Climate for Change
Scotland has long been associated with wellpaid jobs in the energy sector.
Many of these, however, are in oil and gas, which comes with some
powerfully negative perceptions.
Extracting fossil fuels is often viewed – not always incorrectly – as a
labour of brawn and dirt, with hard physical work in sometimes foul weather
on a platform out in the North Sea. While the money can be good, there’s a
big demographic that kind of career is never going to appeal to.
But renewable energy is different. It’s seen as clean, exciting and driven
by cutting edge technology.
And it’s aspirational. What young engineer, scientist or project manager
wouldn’t want to work in a sector that is financially rewarding, has great
career prospects and is making a positive contribution in the fight against
climate change? Currently, according to the Office of National Statistics
(ONS), there are some 18,000 people employed in renewables in Scotland,
most in onshore wind (5,800) , though there are also significant workforces
in hydro (3,600) and offshore wind (3,400).
There is no doubt that this jobs figure will rise in the future as green
power becomes more prevalent and associated opportunities arise. In marine
energy, for instance, where Scotland has a particular strength, the tidal
stream industry could generate a net 4,000 jobs by 2030, with an overall
benefit to the UK of £1.4 billion.
In addition, wave energy – another sector where Scotland has proven
strength – could do even better, supporting some 8100 UK jobs by 2040 and
contributing £4 billion to the economy.
Though precise future employment figures for Scotland are hard to predict,
there is general agreement that this growth will lead to a plethora of job
opportunities in a sector which will appeal to millennials in particular.
As the renewables industry becomes more mature, it will move beyond the
construction and installation phases and into areas such as supply and
maintenance (though there will always be a role for ongoing infrastructure
renewal, upgrading and replacement).
Scotland’s network of world class universities and other institutions are
also ideally placed to help research and develop new green power
technologies and bring them to the market.
There is a consensus in the industry that we were too slow off the mark
when it came to the design and manufacture of onshore wind turbines, losing
out to countries such as Denmark and Germany. Leading figures warn we must
not make the same mistake again when it comes to emerging technologies such
as electric vehicles (EVs).
John Currie, Renewables Recruitment Manager for the international energy
workforce solutions provider Airswift, is optimistic about the
opportunities green technologies offer the jobs market.
“Scotland and the UK already have an established history in renewables,” he
explains. “We have been at the forefront of the market in areas such as
tidal power. We have built up the experience and the skillsets and learned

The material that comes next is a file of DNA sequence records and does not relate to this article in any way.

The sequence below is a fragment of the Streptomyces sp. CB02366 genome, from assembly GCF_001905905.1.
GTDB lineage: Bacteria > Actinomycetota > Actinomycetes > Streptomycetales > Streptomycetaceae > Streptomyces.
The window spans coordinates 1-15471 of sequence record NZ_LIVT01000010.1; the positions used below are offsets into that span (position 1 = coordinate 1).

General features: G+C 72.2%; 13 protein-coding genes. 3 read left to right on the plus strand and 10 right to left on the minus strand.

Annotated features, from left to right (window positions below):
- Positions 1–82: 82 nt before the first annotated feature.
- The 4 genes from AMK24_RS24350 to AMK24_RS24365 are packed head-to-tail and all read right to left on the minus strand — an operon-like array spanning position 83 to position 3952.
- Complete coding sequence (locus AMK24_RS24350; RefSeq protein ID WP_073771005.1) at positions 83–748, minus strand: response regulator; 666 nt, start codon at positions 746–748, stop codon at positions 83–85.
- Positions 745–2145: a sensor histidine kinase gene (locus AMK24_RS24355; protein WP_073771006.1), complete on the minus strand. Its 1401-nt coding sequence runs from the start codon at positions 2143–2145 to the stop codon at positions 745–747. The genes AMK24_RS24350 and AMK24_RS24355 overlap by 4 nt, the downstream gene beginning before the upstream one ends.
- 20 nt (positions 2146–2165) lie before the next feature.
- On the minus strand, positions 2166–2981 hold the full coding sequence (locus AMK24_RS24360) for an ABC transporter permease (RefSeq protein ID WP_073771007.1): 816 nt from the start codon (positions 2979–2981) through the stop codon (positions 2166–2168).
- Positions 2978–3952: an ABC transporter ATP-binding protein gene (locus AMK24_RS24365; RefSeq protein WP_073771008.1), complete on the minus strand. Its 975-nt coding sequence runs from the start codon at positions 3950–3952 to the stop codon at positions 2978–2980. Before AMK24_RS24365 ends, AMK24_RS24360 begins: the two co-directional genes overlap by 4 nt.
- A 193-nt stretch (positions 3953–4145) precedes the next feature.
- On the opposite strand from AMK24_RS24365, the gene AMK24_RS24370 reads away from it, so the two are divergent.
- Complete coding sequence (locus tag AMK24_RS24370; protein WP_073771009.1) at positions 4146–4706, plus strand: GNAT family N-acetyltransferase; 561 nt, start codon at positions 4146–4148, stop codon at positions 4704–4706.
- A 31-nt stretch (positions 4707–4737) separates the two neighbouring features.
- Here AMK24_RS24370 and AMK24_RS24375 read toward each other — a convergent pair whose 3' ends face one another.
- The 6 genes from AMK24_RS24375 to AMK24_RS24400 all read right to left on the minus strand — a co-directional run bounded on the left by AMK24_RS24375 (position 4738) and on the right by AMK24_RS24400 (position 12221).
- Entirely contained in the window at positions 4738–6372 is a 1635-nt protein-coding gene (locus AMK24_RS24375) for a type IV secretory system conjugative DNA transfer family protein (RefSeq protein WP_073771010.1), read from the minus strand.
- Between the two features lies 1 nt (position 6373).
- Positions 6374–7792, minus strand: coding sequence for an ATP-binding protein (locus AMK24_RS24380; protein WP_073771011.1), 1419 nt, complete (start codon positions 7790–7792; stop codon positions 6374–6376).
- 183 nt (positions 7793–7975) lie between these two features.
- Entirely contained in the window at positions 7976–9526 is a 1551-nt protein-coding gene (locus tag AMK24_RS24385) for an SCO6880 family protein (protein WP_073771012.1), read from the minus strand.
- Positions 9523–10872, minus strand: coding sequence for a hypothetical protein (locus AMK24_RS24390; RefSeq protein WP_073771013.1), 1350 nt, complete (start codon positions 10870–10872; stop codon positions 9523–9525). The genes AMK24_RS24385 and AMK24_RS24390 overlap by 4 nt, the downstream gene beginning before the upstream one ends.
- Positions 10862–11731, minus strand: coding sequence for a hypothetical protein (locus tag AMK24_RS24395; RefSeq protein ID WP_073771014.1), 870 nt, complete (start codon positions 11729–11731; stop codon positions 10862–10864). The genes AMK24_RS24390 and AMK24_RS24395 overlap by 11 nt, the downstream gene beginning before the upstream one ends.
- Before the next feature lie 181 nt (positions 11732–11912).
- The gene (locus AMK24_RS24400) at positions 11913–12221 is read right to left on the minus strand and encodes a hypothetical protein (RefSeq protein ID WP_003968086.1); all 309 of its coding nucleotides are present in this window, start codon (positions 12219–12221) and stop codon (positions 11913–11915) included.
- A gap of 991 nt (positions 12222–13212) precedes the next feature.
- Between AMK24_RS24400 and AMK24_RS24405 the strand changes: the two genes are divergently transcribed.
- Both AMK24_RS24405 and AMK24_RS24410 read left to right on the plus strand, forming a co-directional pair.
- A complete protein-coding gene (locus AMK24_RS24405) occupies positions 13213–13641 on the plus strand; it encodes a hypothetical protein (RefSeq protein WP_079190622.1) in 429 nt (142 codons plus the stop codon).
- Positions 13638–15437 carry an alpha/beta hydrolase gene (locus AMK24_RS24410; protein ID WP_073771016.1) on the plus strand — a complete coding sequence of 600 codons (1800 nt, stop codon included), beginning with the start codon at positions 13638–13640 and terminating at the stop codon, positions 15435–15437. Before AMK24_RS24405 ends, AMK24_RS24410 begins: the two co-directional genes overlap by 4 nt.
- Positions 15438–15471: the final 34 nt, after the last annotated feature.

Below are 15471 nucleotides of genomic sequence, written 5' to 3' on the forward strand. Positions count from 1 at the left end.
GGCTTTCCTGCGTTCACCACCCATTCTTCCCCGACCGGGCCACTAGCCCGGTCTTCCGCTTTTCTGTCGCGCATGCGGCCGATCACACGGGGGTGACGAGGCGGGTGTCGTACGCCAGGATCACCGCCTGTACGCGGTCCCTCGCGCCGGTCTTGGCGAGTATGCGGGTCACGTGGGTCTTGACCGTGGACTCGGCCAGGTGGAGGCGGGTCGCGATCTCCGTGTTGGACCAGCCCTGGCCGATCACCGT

This could well mean jobs not just for Scots at home but globally, he adds.
“Because of this knowledge, other areas of the world are going to be
seeking talent from Scotland. Asia is currently in the middle of a growth
period in renewables and it is about to take off in a big way in the United
Currie says that there is currently a particular shortage of workers taking
up blue collar positions within the industry. “It could be that we need to
think about this and offer up more apprenticeships in appropriate subjects.
It’s a sector people want to work in and it’s not as driven by money as oil
and gas – employers don’t necessarily have to get their cheque books out.”
While public financial support has been essential for the success of
renewable energy, it is likely that more and more of the costs, including
employment, will be picked up by the private companies operating within the
Chief Executive at Confederation of Forest Industries.
The subsidy for onshore wind generation, where Scotland has a strong
presence, has already been removed, though this is offset by the fact that
improved technology is bringing industry overheads down. Green employment
covers a wide and diverse range of roles, not all of which involve power
generation or technology. Stuart Goodall, is the Chief Executive of trade
body Confor, which promotes forestry and wood.
He explains: “Trees are green, and in a world fighting to mitigate the
effects of climate change, jobs in forestry and wood processing are among
the greenest. The industry is very unusual, as it can deliver economic and
environmental benefits simultaneously.
“However, if governments across the UK are to realise their ambitions for
significantly increased tree planting, we need more people working in tree
nurseries and planting tomorrow’s forests.”
However, he goes on to warn: “Many of these jobs are currently filled by
migrant labour so the impact of Brexit is of concern. Confor has sought
reassurances that any labour scheme embraces forestry, and indeed wood
Nick Shenken, Partner at TLT LLP.
Nick Shenken, a Glasgow-based Partner in the Clean Energy Team at the legal
firm TLT, says he believes the job opportunities will be there in the
future, but he sounds the warning that Scotland must ensure it is well
positioned to take advantage of industry growth.
“We must make sure that we do the very best we can to maximise the benefits
and take advantage of the moment. We lost out in the past in areas such as
the manufacture of turbines for onshore wind.
We mustn’t let things pass us by again.”
This article appeared in The Herald on the 21st February 2019.
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